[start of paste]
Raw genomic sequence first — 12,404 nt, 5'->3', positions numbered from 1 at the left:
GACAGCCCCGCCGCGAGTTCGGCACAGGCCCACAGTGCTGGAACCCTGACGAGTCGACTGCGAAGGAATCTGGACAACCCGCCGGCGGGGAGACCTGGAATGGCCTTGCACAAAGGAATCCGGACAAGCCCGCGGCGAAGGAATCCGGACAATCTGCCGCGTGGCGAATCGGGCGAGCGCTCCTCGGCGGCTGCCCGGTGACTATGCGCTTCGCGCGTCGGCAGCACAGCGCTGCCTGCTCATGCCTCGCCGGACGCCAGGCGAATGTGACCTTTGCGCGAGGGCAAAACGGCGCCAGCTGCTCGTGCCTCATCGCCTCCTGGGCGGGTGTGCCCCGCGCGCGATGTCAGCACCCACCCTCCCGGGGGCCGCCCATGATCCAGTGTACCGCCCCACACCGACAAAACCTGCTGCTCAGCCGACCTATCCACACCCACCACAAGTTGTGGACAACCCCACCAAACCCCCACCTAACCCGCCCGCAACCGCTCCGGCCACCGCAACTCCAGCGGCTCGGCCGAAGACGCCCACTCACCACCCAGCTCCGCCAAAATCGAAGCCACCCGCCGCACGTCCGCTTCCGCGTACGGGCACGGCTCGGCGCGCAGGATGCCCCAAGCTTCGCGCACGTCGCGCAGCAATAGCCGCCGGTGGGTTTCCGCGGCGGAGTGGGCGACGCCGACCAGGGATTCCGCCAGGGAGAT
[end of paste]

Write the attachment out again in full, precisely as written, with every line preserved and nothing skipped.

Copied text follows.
Raw genomic sequence first — 12,404 nt, 5'->3', positions numbered from 1 at the left:
GACAGCCCCGCCGCGAGTTCGGCACAGGCCCACAGTGCTGGAACCCTGACGAGTCGACTGCGAAGGAATCTGGACAACCCGCCGGCGGGGAGACCTGGAATGGCCTTGCACAAAGGAATCCGGACAAGCCCGCGGCGAAGGAATCCGGACAATCTGCCGCGTGGCGAATCGGGCGAGCGCTCCTCGGCGGCTGCCCGGTGACTATGCGCTTCGCGCGTCGGCAGCACAGCGCTGCCTGCTCATGCCTCGCCGGACGCCAGGCGAATGTGACCTTTGCGCGAGGGCAAAACGGCGCCAGCTGCTCGTGCCTCATCGCCTCCTGGGCGGGTGTGCCCCGCGCGCGATGTCAGCACCCACCCTCCCGGGGGCCGCCCATGATCCAGTGTACCGCCCCACACCGACAAAACCTGCTGCTCAGCCGACCTATCCACACCCACCACAAGTTGTGGACAACCCCACCAAACCCCCACCTAACCCGCCCGCAACCGCTCCGGCCACCGCAACTCCAGCGGCTCGGCCGAAGACGCCCACTCACCACCCAGCTCCGCCAAAATCGAAGCCACCCGCCGCACGTCCGCTTCCGCGTACGGGCACGGCTCGGCGCGCAGGATGCCCCAAGCTTCGCGCACGTCGCGCAGCAATAGCCGCCGGTGGGTTTCCGCGGCGGAGTGGGCGACGCCGACCAGGGATTCCGCCAGGGAGAT